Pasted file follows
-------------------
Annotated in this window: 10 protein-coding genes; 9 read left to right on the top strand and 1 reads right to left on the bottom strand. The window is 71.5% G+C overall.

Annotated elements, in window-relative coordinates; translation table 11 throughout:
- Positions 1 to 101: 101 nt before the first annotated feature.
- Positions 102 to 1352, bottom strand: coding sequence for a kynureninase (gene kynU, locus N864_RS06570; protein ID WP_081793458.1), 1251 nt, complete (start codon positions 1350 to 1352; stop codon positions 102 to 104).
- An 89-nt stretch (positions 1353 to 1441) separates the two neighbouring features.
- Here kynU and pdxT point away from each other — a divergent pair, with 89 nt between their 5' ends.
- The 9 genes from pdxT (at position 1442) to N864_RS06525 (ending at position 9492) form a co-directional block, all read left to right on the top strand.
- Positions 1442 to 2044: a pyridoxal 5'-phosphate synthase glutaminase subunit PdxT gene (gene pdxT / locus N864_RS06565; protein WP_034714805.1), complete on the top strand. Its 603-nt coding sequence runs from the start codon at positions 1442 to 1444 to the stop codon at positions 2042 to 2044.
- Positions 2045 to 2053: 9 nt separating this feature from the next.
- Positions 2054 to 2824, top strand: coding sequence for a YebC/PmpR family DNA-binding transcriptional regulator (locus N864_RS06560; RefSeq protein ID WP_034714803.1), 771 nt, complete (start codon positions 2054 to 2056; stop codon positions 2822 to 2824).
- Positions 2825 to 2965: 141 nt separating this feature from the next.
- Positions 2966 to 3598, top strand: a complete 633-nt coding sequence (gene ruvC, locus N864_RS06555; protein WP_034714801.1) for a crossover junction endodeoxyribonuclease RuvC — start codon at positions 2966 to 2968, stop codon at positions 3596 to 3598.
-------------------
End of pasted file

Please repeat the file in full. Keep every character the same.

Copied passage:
Annotated in this window: 10 protein-coding genes; 9 read left to right on the top strand and 1 reads right to left on the bottom strand. The window is 71.5% G+C overall.

Annotated elements, in window-relative coordinates; translation table 11 throughout:
- Positions 1 to 101: 101 nt before the first annotated feature.
- Positions 102 to 1352, bottom strand: coding sequence for a kynureninase (gene kynU, locus N864_RS06570; protein ID WP_081793458.1), 1251 nt, complete (start codon positions 1350 to 1352; stop codon positions 102 to 104).
- An 89-nt stretch (positions 1353 to 1441) separates the two neighbouring features.
- Here kynU and pdxT point away from each other — a divergent pair, with 89 nt between their 5' ends.
- The 9 genes from pdxT (at position 1442) to N864_RS06525 (ending at position 9492) form a co-directional block, all read left to right on the top strand.
- Positions 1442 to 2044: a pyridoxal 5'-phosphate synthase glutaminase subunit PdxT gene (gene pdxT / locus N864_RS06565; protein WP_034714805.1), complete on the top strand. Its 603-nt coding sequence runs from the start codon at positions 1442 to 1444 to the stop codon at positions 2042 to 2044.
- Positions 2045 to 2053: 9 nt separating this feature from the next.
- Positions 2054 to 2824, top strand: coding sequence for a YebC/PmpR family DNA-binding transcriptional regulator (locus N864_RS06560; RefSeq protein ID WP_034714803.1), 771 nt, complete (start codon positions 2054 to 2056; stop codon positions 2822 to 2824).
- Positions 2825 to 2965: 141 nt separating this feature from the next.
- Positions 2966 to 3598, top strand: a complete 633-nt coding sequence (gene ruvC, locus N864_RS06555; protein WP_034714801.1) for a crossover junction endodeoxyribonuclease RuvC — start codon at positions 2966 to 2968, stop codon at positions 3596 to 3598.